class” (i.e. adhoc/eigenclass) to get much of the same effect. The
irony here, is though they can overlap in usage the later is actually
quite different and has more uses.

So forget about the C# stuff for a moment and have a read of this page,

http://rubygarden.org/ruby?SingletonTutorial

Thanks for the link. Yea, that does look like some powerful stuff.
Seems to me that this sort of singleton (using the >> syntax) could be
known as a ‘singleton subclass’ or a ‘singleton extension.’ Any given
class can have infinitely many singleton subclases, no?

–J


#16

Are you confusing a class that has no instances (yet) with the class
returned by the expression (class <<obj; self; end) ?

I don’t think so. The expression you wrote is an example of what has
been called a singleton but, it has no methods at all (neither class nor
instance).

I don’t see anything particularly special or interesting about a class
with no instances (I think that is what you mean by a class
with ‘only class methods and class data’). Certainly that isn’t what
all the hubbub has been about regarding ‘meta/eigen/singleton/shadow’.

I got the impression from the other thread on this that this is what the
hubbub is about. Given a class that allows one instance to be
instantiated, some optional class data members, some instance data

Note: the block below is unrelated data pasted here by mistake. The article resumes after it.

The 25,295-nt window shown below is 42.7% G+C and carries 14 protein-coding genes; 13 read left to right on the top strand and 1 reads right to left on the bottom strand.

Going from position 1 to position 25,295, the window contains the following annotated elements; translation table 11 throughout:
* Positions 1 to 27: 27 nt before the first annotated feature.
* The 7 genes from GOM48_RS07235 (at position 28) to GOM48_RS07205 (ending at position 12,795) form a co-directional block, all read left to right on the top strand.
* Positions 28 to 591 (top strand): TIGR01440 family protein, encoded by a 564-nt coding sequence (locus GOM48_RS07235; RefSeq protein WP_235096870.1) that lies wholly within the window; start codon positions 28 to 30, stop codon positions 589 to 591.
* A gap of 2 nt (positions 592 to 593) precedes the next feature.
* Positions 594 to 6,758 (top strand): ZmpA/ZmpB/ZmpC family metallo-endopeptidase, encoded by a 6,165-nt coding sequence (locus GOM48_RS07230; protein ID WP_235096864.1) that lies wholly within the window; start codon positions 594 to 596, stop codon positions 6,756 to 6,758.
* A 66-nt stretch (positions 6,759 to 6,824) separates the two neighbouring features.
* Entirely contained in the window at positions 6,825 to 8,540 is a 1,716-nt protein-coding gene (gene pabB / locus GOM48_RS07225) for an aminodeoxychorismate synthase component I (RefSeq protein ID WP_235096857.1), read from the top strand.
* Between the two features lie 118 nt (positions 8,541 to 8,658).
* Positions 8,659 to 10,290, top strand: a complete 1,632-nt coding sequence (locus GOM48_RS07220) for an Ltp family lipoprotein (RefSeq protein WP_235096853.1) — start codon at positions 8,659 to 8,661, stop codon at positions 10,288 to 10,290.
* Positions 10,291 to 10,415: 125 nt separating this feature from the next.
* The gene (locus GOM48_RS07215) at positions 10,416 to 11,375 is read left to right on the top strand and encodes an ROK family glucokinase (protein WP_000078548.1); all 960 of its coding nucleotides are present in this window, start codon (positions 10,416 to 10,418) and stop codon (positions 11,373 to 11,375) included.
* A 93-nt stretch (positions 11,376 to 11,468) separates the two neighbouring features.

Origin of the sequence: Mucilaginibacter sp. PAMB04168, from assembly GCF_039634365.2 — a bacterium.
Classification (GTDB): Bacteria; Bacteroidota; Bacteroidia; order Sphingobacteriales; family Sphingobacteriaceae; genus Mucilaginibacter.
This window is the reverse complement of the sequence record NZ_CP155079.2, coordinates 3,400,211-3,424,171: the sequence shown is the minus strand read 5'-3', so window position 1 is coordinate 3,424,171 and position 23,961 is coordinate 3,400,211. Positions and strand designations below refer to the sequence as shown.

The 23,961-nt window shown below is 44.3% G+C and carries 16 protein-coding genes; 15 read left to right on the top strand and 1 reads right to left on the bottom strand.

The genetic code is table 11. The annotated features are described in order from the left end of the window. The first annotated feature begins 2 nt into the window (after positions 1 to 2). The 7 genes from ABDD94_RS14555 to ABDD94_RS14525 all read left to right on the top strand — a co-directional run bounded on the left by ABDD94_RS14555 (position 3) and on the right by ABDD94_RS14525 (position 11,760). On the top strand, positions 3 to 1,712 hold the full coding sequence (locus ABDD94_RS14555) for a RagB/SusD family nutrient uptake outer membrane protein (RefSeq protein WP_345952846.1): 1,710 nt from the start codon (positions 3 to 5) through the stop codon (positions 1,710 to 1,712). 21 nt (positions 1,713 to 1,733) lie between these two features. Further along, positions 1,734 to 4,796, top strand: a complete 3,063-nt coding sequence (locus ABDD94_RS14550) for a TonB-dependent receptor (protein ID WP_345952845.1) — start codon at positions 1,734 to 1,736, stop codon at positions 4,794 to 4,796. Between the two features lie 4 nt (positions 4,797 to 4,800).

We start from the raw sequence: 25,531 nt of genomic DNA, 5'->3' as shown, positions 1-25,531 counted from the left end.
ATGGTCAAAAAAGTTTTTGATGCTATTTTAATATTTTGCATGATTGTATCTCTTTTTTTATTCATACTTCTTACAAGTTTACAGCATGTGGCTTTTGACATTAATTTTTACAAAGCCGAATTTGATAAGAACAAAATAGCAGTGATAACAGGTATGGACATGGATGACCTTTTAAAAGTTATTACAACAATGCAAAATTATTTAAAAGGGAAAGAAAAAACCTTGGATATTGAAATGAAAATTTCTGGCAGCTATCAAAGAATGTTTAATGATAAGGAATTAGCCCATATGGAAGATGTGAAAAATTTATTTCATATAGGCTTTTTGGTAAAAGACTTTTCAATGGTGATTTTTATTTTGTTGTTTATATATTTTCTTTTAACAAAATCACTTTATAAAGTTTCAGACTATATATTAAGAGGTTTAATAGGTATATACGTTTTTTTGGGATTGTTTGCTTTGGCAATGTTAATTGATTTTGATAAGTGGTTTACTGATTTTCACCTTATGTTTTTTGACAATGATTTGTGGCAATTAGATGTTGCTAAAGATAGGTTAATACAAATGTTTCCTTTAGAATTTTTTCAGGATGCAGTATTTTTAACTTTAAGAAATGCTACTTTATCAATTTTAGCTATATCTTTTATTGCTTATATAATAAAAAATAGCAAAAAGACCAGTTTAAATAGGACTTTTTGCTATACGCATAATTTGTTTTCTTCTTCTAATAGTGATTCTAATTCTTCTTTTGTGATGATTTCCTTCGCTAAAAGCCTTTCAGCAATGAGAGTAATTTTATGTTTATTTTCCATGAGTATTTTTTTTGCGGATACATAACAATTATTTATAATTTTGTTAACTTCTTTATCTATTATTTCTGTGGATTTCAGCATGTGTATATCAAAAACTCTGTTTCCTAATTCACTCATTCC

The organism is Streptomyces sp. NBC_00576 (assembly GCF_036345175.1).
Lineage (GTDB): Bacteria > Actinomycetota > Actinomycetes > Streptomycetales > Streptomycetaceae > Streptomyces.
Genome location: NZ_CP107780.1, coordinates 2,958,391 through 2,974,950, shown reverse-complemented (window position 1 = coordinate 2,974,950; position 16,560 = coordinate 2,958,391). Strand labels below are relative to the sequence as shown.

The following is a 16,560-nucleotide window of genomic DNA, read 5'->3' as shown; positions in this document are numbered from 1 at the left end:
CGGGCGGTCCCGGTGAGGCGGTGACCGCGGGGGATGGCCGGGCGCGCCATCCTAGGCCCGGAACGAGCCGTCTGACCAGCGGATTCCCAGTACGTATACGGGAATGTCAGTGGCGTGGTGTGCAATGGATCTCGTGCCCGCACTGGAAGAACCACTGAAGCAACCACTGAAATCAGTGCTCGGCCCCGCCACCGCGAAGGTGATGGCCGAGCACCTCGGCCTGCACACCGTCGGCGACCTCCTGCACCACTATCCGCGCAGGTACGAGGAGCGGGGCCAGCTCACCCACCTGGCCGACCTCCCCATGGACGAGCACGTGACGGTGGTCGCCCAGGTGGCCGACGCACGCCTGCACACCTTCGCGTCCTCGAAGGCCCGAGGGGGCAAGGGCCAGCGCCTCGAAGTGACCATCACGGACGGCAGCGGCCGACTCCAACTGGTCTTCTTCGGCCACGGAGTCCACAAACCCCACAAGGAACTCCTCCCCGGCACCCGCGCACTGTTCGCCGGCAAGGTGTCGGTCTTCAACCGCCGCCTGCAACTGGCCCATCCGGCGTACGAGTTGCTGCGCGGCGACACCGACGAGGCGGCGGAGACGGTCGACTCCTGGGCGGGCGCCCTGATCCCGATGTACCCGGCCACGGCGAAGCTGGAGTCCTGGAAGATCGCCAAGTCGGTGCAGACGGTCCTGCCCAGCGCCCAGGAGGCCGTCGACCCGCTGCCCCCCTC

members, and some class methods and instance methods and another class
that allows only class data and class methods, there is no difference
in essence. The argument was what to call the second sort of class.

So, in other words, the difference between these two classes is really
the fact that you can refer to some data in the first type as instance
data, but since there’s only one instance, that’s really no different
than class data (except for syntax of course). In essence, these two
types of classes are the same and therefore matz’s original corrected
term for the second type ‘singleton’ fits. But, it is easily confused
with the ‘true’ singleton which is an instance of the design pattern
singleton (and the first class described above).

However, to eliminate ambiguity between the two, we need a term for the
second type of class (which is called a ‘static class’ in c# or c++, but
can’t be in ruby because it is a dynamic language).

My proposal of simpleton is really arbitrary–either class could be
singleton and the other simpleton, but since more would have to be
changed to make the first type simpleton, i suggested the second. And,
however much dislike you have for ‘simpleton’ it is accepted as a